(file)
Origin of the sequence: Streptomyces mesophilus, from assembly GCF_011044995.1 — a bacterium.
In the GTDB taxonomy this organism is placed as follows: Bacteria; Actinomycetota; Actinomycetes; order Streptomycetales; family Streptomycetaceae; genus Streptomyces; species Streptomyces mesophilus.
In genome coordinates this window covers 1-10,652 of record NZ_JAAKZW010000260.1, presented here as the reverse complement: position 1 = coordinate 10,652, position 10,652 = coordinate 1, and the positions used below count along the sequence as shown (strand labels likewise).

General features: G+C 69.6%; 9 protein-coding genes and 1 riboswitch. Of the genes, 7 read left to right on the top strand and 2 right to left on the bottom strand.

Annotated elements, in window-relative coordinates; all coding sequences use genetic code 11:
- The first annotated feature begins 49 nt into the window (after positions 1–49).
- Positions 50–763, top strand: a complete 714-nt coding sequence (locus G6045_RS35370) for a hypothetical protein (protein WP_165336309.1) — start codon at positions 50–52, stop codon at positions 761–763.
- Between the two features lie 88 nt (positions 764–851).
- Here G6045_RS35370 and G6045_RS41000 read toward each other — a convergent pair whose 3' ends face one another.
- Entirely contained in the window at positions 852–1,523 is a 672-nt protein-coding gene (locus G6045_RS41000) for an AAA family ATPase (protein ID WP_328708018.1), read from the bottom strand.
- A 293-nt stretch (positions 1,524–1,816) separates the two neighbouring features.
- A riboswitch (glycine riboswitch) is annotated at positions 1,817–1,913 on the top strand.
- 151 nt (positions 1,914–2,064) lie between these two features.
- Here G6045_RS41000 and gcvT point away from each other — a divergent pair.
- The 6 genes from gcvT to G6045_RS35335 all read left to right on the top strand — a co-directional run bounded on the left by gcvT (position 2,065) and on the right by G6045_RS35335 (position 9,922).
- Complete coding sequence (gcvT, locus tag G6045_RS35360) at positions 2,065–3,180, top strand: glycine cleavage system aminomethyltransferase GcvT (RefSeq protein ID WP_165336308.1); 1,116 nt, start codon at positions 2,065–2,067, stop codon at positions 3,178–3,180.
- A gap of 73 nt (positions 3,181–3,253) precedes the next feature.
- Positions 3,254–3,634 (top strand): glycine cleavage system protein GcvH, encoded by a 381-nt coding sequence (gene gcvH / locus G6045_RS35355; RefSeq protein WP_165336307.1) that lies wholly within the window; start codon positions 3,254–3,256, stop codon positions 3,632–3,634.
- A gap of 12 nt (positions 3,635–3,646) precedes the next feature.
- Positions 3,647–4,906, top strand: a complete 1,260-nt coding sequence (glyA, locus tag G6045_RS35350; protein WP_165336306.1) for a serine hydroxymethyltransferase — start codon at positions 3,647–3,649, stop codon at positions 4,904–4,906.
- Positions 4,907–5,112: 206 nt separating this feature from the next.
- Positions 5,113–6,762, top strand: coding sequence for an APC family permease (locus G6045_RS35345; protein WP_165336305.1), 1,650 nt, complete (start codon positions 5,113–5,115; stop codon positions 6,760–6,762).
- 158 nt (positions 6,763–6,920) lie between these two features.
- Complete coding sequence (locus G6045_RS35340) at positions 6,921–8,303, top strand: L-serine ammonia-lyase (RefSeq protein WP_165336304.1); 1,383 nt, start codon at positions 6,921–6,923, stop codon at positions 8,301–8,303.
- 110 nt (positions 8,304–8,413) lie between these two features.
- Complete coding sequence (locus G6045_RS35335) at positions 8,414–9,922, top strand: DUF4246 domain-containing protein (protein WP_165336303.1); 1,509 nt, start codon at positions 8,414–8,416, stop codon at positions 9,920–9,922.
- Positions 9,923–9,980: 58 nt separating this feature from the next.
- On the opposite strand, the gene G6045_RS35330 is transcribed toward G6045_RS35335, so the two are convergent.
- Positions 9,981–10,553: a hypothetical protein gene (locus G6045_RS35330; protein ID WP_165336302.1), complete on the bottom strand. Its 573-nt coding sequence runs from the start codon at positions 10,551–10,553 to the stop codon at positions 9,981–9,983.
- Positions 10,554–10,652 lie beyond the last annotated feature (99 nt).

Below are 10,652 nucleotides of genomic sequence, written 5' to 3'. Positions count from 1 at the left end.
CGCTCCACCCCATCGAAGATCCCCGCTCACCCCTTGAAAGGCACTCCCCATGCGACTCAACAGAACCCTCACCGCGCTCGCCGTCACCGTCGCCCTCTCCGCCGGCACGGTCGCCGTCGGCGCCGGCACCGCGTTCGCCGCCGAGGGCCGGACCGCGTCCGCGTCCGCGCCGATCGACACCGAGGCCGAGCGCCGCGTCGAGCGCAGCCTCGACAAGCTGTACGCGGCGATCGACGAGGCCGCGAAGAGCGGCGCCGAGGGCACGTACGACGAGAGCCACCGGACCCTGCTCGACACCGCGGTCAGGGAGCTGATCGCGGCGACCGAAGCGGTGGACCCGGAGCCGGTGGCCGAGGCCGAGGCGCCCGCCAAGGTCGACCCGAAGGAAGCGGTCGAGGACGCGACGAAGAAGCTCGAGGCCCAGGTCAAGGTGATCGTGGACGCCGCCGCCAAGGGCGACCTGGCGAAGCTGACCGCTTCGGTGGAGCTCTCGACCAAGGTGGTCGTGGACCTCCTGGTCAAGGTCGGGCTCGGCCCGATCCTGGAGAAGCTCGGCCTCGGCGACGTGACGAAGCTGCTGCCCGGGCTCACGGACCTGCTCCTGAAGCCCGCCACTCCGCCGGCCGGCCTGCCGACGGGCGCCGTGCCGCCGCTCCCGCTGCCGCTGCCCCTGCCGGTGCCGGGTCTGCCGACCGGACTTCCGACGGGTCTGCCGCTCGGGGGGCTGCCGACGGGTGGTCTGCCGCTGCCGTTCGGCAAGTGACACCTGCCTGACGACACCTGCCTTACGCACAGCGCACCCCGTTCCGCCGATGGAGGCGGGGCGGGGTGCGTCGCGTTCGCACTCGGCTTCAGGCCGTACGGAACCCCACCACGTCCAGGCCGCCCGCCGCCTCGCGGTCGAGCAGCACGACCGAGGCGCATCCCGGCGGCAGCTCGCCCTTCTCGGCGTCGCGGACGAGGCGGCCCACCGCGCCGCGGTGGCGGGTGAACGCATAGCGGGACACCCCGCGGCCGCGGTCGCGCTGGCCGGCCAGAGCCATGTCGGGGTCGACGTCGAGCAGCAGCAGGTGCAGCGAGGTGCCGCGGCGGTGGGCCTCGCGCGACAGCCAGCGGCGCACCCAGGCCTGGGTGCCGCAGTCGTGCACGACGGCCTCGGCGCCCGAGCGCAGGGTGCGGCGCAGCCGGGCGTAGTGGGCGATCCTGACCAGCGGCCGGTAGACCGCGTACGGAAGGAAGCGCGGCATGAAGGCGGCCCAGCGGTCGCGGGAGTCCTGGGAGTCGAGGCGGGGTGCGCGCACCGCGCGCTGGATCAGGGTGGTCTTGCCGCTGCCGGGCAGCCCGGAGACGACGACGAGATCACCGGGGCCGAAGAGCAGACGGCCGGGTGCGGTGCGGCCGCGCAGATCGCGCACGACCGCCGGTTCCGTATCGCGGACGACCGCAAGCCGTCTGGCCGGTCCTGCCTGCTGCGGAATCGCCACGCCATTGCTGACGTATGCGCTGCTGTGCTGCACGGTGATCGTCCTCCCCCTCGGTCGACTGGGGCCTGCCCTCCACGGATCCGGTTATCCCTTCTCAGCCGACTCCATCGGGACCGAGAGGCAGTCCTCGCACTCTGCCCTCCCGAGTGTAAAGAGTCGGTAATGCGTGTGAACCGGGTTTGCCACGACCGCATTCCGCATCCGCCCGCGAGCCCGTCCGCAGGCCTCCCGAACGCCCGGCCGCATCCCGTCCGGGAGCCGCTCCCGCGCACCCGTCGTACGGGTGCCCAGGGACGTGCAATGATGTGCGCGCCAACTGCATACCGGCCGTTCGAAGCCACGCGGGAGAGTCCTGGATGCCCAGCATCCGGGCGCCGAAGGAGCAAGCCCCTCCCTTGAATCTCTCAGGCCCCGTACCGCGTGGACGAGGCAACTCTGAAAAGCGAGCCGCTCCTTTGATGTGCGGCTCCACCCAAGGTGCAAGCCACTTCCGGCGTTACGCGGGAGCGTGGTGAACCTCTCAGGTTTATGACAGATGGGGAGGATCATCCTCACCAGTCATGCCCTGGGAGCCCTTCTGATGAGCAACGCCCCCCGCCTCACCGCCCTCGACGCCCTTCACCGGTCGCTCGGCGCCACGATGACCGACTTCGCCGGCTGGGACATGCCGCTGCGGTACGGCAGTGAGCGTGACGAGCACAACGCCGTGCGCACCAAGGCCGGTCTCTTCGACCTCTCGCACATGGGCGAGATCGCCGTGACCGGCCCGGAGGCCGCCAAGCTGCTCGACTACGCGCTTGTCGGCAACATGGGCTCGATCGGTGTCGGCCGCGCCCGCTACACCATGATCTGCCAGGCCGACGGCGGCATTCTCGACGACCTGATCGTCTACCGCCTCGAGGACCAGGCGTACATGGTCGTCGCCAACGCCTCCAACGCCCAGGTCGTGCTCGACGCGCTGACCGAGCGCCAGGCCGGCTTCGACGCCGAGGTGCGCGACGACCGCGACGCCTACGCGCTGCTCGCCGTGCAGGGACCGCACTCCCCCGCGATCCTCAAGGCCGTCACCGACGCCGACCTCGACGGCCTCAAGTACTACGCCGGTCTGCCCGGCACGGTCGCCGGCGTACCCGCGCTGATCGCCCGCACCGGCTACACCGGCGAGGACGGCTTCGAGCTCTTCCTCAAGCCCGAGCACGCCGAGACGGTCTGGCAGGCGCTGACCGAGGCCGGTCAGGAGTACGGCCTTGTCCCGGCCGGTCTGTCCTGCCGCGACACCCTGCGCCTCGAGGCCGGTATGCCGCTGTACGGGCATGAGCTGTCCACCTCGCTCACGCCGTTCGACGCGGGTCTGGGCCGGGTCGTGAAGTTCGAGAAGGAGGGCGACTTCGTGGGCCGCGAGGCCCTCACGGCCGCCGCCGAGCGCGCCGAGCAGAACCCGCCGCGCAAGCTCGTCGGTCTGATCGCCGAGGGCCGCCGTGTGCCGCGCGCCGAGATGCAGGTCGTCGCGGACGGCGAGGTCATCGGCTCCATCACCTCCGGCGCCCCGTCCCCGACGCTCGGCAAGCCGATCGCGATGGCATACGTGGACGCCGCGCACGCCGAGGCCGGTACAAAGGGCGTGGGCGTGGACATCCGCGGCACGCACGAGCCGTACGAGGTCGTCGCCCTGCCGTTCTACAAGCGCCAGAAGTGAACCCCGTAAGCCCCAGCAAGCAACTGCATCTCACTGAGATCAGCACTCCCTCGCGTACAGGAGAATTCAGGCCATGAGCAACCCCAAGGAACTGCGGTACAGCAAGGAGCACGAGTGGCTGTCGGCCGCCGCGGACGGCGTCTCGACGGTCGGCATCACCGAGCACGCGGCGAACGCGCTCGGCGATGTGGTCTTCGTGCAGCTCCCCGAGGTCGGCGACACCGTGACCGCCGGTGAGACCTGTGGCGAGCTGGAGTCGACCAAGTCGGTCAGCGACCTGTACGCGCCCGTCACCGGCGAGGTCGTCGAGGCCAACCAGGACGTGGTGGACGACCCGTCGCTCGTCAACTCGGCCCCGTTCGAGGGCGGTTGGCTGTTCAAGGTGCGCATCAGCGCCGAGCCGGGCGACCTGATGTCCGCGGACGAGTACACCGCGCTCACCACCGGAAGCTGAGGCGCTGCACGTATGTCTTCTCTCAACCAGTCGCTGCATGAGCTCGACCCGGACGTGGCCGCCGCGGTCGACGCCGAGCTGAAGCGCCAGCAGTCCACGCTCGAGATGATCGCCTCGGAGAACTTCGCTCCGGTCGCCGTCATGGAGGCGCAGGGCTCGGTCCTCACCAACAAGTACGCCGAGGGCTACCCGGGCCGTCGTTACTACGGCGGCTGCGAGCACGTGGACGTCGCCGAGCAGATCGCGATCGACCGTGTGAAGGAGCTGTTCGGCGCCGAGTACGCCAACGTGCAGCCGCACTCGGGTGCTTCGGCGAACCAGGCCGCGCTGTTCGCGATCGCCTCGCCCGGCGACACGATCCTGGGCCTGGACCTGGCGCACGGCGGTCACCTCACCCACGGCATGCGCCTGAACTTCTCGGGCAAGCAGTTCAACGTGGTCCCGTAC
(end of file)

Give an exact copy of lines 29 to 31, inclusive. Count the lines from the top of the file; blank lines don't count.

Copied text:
- Positions 9,981–10,553: a hypothetical protein gene (locus G6045_RS35330; protein ID WP_165336302.1), complete on the bottom strand. Its 573-nt coding sequence runs from the start codon at positions 10,551–10,553 to the stop codon at positions 9,981–9,983.
- Positions 10,554–10,652 lie beyond the last annotated feature (99 nt).

Below are 10,652 nucleotides of genomic sequence, written 5' to 3'. Positions count from 1 at the left end.